The US Army Corps of Engineers (USACE) is entering phase one of a two-phase project that will raise Dahla Dam in Afghanistan by 25ft (7.6m), boosting reservoir capacity and increasing water for irrigation and consumption.
The US Army Corps of Engineers (USACE) is entering phase 1 of a two-phase project that will raise Dahla Dam in Afghanistan by 25ft (7.6m), boosting reservoir capacity and increasing water for irrigation and consumption.
Originally completed in 1952, three decades of war and neglect have left the dam, and its network of irrigating canals across Kandahar province, silted and in ruins. The area was surrounded by mines, which have been cleared by USACE to allow phase one work to be carried out.
The project will include extending the outlet tunnel and building a new valve house, which currently don’t operate correctly and will eventually be submerged when the reservoir’s footprint is raised.
Sediment has reduced the reservoir’s capacity by one-third to one-half, according to estimates. Towards the end of most summers, the reservoir is depleted, leaving little for people or farmers downstream. According to Helmand and Arghandab Valley Authority (HAVA) officials, the water supply doesn’t even reach 30% of irrigation canals refurbished by the Canadian International Development Agency over the past several years.
"The Canadians rehabilitated many of the irrigation canals south of Dahla Dam as part of their Arghandab Irrigation Rehabilitation Project," said USACE Kandahar Resident Office officer in charge Maj. Jeffery Ward. "Projects like those by the Canadians, those of other countries and the U.S. all interconnect. Once we complete phase two, these projects will all come together and greatly increase irrigation and drinking water in Southern Afghanistan."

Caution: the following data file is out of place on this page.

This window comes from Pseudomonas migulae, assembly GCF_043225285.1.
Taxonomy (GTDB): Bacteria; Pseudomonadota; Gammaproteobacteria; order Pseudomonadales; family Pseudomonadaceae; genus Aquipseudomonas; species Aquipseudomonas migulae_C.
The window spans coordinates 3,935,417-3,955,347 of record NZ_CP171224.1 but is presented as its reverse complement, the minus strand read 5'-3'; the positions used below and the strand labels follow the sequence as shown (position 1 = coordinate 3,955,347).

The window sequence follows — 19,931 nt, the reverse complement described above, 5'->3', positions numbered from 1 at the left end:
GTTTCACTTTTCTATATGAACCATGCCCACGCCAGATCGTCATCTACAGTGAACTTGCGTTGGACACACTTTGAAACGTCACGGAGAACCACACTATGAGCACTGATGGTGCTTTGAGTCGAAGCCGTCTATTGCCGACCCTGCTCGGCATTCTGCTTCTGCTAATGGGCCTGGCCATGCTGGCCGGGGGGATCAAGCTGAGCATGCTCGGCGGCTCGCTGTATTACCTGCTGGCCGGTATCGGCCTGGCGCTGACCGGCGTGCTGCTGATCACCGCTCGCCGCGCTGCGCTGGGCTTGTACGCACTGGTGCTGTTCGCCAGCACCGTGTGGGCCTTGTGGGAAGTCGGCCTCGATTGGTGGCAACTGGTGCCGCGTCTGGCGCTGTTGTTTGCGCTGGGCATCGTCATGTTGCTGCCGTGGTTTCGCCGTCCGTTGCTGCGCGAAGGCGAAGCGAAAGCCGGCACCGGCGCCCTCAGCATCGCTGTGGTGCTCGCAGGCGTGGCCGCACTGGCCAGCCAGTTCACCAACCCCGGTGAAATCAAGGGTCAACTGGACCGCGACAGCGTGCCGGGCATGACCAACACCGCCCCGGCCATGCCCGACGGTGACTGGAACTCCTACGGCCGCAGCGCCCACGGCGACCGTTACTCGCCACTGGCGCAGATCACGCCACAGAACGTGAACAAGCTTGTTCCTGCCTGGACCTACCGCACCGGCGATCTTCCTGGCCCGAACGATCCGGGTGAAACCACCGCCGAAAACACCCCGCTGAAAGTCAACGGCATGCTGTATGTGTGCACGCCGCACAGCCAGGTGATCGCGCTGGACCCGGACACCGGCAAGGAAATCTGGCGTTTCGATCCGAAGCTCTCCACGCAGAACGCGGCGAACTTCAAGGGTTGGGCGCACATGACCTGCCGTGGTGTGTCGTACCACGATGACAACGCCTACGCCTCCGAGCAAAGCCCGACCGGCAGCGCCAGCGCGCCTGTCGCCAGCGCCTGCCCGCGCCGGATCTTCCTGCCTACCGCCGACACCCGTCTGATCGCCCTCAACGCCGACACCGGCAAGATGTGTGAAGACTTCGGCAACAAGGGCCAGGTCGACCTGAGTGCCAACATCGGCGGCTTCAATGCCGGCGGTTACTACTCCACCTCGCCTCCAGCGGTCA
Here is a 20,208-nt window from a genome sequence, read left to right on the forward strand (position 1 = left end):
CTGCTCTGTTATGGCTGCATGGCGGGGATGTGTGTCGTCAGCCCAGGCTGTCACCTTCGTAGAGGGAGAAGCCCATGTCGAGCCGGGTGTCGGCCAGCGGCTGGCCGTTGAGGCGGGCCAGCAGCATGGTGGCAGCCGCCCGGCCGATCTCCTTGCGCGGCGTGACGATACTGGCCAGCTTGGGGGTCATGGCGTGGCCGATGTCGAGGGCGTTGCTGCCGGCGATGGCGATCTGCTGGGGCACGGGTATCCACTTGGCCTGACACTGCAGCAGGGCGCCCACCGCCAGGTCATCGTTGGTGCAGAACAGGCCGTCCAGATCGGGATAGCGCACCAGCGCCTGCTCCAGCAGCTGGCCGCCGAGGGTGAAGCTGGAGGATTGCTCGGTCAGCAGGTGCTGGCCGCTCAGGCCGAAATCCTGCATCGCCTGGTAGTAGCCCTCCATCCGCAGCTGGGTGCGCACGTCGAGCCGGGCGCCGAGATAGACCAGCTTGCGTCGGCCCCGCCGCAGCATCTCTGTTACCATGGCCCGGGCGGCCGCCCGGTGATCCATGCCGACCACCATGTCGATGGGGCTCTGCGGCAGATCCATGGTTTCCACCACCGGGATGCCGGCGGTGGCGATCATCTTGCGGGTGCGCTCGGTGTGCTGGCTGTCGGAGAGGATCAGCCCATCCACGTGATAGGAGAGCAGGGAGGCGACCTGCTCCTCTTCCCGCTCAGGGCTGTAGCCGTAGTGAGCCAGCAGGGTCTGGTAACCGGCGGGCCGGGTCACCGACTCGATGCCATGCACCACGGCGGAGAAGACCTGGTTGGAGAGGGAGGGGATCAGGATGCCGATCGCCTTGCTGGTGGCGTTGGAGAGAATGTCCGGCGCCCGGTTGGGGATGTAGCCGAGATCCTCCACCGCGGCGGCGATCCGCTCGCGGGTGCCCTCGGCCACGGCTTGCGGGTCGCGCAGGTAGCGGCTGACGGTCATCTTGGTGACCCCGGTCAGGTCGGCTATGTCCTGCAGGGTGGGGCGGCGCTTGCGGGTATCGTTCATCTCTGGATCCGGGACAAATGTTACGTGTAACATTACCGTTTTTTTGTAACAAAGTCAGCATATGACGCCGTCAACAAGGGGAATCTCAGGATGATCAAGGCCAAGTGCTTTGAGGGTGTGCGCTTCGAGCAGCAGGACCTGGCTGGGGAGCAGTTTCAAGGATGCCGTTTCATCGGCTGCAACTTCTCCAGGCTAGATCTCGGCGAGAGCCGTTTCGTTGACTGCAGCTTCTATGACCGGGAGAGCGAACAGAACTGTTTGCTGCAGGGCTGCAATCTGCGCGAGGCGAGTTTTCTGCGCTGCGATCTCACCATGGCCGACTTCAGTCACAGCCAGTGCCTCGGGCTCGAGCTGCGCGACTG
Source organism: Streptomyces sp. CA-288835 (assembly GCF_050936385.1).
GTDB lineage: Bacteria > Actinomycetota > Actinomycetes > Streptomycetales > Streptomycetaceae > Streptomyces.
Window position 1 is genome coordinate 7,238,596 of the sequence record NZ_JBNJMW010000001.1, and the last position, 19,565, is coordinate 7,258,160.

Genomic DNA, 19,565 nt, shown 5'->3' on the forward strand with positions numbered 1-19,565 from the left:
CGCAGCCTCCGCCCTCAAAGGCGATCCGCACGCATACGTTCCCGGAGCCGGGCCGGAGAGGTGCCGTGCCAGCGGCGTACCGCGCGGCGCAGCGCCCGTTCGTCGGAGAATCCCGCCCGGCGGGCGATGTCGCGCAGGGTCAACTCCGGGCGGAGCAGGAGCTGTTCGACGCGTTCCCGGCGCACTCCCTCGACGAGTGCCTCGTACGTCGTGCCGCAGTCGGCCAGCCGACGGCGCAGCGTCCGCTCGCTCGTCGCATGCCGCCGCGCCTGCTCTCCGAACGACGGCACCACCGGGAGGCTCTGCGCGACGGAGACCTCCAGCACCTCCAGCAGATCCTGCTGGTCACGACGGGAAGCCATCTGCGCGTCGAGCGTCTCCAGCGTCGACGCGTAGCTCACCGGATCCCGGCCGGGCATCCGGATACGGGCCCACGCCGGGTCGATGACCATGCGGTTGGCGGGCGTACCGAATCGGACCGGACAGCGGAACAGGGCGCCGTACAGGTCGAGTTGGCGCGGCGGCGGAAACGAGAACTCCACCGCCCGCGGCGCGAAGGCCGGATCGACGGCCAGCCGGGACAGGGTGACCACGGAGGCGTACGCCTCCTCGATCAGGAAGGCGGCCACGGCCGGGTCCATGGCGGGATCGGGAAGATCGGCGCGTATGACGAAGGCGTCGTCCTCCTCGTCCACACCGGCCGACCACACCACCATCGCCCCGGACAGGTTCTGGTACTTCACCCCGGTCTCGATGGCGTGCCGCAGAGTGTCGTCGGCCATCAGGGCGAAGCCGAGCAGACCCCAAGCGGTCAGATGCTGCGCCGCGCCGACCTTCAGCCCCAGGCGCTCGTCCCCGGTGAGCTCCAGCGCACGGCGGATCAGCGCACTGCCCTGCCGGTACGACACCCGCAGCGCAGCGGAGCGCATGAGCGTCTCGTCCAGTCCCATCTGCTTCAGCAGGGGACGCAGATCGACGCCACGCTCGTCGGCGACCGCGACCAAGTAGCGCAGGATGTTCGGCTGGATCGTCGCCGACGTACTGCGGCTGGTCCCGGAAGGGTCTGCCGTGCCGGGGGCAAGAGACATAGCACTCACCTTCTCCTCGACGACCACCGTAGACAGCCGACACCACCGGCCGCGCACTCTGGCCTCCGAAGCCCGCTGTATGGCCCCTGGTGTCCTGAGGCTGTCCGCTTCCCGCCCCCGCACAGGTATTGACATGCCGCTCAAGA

The effect should be widespread. Arghandab canal, southern Arghandab canal, Baba Wali canal and the south and north Tarnak canals carry water from the Dahla Dam reservoir. The Arghandab River divides into 55 streams and the canals divide into an additional 55 streams, irrigating lands across Afghanistan’s agricultural heartland.
HAVA officials say the dam now irrigates nearly 98,000 acres of land, but when completed, those numbers should increase to 150,000 acres. Raising the dam will also help supply Afghanistan’s second largest city, Kandahar, which has a population of about 500,000 people.
Dahla Dam Phase 1 is on schedule for July 2015 completion and Phase 2, the actual raising of the dam, in 2017.
Photo: Dahla Dam, Afghanistan. By Bill Dowell, courtesy US Army Corps of Engineers